Field populations of western corn rootworm, Diabrotica virgifera virgifera LeConte, were collected from three different sites (York Co., Phelps Co., and Saunders Co.) in Nebraska during 1996. Adult bioassays of these three populations were conducted with different concentrations of methyl-parathion and at a diagnostic concentration (1.0 μg/ml) to determine resistance levels among these populations. Self and reciprocal crosses were made between the two resistant and one susceptible laboratory-reared populations. Dose-responses and dominance ratios calculated for the four reciprocal crosses indicated that resistance was incompletely dominant in both strains, although in one of the strains there was an indication of sex linkage. However, evaluation of native polyacrylamide gels stained for nonspecific esterases and nonspecific esterase activity of parents and F1 progeny of the crosses suggested that esterase inheritance was completely dominant and autosomal. The results of this study were inconclusive with regard to the precise nature of inheritance, because the bioassays and esterase assays could not discriminate between heterozygotes and homozygotes. However, they do provide insight into the potential for developing simple diagnostic assays to assess resistance frequencies. Based on the inheritance studies described in this investigation, we can begin to generate information on specific genetic factors that dictate the evolutionary divergence of discrete resistant populations and facilitate modeling efforts designed to approximate the movement of genes for resistance among populations.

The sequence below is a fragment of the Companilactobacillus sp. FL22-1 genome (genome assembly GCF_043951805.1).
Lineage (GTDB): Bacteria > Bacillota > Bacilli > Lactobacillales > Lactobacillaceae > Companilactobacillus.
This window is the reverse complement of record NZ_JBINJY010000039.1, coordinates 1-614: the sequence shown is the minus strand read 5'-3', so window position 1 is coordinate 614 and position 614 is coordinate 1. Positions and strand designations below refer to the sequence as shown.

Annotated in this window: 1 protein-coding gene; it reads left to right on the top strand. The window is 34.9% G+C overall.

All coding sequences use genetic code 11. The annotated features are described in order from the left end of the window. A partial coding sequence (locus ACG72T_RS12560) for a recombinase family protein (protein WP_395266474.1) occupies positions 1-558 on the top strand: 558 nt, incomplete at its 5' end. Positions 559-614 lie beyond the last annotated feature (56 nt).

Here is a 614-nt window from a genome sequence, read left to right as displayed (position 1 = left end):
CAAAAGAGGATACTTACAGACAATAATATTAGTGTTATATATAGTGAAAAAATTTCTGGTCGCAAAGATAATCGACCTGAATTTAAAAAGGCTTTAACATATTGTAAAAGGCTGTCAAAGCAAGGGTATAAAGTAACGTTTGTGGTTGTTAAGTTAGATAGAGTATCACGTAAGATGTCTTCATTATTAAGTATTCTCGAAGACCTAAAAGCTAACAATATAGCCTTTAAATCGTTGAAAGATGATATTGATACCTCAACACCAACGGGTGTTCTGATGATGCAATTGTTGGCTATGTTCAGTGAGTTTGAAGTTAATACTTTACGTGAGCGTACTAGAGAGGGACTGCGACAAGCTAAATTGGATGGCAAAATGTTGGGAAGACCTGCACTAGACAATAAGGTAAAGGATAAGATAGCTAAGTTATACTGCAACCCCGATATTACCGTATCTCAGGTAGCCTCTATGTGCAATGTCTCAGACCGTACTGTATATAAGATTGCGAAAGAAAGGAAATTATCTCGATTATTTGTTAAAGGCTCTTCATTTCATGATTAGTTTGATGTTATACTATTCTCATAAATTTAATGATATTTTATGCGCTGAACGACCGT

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Vol. 96 • No. 1